John Thomas Wetmore


A hundred yellow jackets huddle
in the ceiling light, carcasses casting
angel-winged shadows over the living
room as mother pours jigsaw
pieces from a 5,000-piece box.

I stare up at the cardboard rain
in awe. The puzzle, a recreation
of Bruegel’s Tower of Babel,
seems impossibly difficult
for a five year old to finish,
but the puzzle almost smells
of the sun-baked limestone
arches it depicts—each piece
stiff and certain of its ability
to fit into an infinite whole.

Mom’s hands are dishwater raw
as she scatters the jumbled
mosaic on the coffee table.
Her thin lips longingly pinch
the ghost of a cigarette.
She counts out enough of dad’s cash
for newspapers, lottery tickets,
and other sinister indulgences
whose evils I have yet to learn.
It feels there are ten million things
I do not understand, but mother
assures me that doing puzzles
will make me smarter.

She calls me her Johnny Bear
and tells me to pay attention
as she instructs me in the honey-warm
tongue children best understand—
a mother’s voice a nourishing
soil in any land on God’s earth.
She tells me to seek edge pieces out,
that it is easy to build borders
before worrying what belongs inside.

So I find the edges and start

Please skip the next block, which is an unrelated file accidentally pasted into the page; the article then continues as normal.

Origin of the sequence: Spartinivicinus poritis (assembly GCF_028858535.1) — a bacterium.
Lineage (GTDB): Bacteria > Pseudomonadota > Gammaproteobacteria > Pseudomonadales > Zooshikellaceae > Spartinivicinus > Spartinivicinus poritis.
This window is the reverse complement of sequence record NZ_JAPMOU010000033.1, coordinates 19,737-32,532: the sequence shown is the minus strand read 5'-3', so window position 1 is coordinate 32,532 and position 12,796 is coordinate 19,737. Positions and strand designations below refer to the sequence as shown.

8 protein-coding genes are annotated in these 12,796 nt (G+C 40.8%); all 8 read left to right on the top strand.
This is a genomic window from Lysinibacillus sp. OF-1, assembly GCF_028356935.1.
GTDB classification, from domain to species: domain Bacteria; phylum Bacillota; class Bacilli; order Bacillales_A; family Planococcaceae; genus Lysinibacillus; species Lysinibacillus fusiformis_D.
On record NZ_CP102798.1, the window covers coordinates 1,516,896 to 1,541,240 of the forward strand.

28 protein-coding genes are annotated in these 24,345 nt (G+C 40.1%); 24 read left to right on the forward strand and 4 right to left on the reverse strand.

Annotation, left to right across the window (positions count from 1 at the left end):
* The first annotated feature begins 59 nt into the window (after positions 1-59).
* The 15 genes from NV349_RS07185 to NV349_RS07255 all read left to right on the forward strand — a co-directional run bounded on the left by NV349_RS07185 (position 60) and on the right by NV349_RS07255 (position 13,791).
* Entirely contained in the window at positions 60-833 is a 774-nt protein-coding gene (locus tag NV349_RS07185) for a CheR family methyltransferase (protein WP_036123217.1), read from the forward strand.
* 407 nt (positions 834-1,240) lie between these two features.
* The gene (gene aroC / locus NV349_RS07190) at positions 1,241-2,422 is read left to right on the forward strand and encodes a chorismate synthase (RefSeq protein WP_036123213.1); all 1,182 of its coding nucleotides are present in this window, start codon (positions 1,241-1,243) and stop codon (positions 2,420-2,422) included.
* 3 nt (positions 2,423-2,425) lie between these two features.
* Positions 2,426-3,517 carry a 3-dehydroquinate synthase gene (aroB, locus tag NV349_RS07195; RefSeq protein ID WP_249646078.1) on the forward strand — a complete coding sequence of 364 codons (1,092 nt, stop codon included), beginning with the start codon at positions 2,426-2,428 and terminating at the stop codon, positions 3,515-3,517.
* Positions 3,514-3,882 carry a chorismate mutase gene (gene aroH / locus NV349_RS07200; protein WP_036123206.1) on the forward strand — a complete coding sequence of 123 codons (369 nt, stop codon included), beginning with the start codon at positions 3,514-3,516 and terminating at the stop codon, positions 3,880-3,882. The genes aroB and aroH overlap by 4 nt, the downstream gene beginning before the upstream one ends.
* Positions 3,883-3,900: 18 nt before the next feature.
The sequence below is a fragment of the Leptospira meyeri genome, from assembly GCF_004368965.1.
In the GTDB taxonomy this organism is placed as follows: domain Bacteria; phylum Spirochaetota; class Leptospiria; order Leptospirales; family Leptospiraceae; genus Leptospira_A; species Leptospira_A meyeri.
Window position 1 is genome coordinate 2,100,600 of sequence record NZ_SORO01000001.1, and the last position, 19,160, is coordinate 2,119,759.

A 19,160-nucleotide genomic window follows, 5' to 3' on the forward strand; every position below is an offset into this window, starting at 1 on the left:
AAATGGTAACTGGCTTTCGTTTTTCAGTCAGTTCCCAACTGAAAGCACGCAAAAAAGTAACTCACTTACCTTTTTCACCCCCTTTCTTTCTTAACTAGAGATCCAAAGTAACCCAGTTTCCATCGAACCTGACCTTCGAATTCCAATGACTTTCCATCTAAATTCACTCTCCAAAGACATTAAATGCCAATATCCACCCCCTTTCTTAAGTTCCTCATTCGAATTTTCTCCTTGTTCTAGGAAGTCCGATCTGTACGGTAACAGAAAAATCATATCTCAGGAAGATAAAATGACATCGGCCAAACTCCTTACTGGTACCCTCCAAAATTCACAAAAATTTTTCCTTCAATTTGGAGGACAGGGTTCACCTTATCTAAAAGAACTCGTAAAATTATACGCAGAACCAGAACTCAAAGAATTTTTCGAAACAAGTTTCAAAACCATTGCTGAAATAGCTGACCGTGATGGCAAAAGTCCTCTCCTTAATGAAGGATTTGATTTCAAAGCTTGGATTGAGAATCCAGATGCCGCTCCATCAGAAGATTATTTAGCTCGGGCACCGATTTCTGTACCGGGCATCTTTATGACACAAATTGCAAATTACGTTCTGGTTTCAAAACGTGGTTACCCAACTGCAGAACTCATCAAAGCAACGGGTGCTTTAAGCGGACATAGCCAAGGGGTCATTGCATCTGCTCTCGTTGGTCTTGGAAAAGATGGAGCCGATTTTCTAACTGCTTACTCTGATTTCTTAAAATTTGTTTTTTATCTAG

to construct sea and sky—
gutters of blue-and-red-roofed
houses of Shinar. I get lost
in clay and beige. I believe
I am building skywards
for my own enlightenment.

The task transforms my soft
hands into those of a polyglot
stonemason. My fingers learn
a new language of color
and shape as I whistle
a workman’s song, searching
for the next fragment of Babylon.

Hours later, Nana calls to ask
if my mother is there. I search
the house and report back
on her absence. Your father is coming
to get you…it’s not your fault—
I hear Nana say, as well as dad
cursing somewhere behind her.

That stupid bitch, I hear him spit,
his new word for mother my
first plunge me into a vast,
violent lexicon—a brutal
confusion of tongues.

When he finally arrives
to carry me off to a new place
far from home, the tower
my mother told me to build
is still rubble, the walls complete,
the inside empty except
for the shadows of wings.



John Thomas Wetmore is a poet who teaches creative writing at Arts at the Capitol Theater in Willimantic, CT. He loves tattoos and wild wolves. His work has recently appeared in print in The Sandy River Review and Steam Ticket. He was also a featured poet in an online edition of After the Pause.